Voices in the Sky: Radio Debates

By Alfred C. Snider | Go to book overview

Chapter 7
DISTRIBUTION OF RADIO DEBATE
PROGRAMS

TOPICS:
Network redistribution and rebroadcast
Program distribution to other stations
School distribution
Internet archive download
Internet broadcast

By broadcasting your programs only once, you would waste a lot of time the time and effort you put into your debate series. There are a variety of options for distributing your debates to a wider audience so that the debates can have a larger impact.


NETWORK DISTRIBUTION AND REBROADCAST

Many stations are part of a network, groups of stations that have agreements to share programming. Sharing programs among stations makes good sense. Because stations are usually not in the same region or listening area, they are not competing for audiences, so there is no loss in sharing programs. One station gains the benefit of a program without additional production costs, and the other station can usually take one program from the receiving station as a form of equal trade. The originating station or group can make sure that the program is branded as their production in order to gain recognition.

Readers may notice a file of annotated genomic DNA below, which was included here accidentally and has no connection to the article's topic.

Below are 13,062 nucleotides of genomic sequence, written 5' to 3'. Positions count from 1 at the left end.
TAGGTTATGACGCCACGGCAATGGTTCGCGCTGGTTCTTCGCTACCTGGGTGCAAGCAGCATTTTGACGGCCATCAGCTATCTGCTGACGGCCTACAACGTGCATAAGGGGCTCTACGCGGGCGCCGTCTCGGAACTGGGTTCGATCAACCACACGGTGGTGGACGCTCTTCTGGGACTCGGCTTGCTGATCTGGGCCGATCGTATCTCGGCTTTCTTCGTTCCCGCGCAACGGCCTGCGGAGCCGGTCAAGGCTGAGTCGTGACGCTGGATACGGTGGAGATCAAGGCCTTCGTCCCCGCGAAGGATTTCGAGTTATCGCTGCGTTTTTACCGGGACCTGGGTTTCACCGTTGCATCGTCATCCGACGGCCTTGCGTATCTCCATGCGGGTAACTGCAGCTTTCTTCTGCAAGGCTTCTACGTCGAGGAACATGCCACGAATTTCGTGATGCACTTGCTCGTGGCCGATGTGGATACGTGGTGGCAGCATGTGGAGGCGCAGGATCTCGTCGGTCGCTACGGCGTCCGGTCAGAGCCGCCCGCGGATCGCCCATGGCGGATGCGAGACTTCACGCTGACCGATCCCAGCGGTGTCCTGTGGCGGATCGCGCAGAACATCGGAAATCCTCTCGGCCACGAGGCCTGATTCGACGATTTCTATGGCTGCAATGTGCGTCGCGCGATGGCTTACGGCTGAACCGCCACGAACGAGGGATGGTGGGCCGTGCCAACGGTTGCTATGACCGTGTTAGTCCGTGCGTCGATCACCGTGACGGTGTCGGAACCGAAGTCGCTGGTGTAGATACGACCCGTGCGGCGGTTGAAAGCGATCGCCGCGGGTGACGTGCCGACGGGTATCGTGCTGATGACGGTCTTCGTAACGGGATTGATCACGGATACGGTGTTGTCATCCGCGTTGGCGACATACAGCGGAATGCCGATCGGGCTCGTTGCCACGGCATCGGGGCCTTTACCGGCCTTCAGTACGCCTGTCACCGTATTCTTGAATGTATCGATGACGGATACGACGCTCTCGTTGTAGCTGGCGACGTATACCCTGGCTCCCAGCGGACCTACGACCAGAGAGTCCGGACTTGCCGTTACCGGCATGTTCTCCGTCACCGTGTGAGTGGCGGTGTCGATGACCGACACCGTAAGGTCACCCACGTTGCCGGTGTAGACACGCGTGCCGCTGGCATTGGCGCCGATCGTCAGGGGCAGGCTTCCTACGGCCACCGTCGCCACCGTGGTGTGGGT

Stations can share programs in a variety of ways. Some stations maintain satellite links so that programs can move from one station to another. Others use the Internet to move files. More conventional means include sending programs on compact disks or cassette tapes. In fact, an entire season can fit on one low-cost CD using compressed files. High-quality audio sound can be

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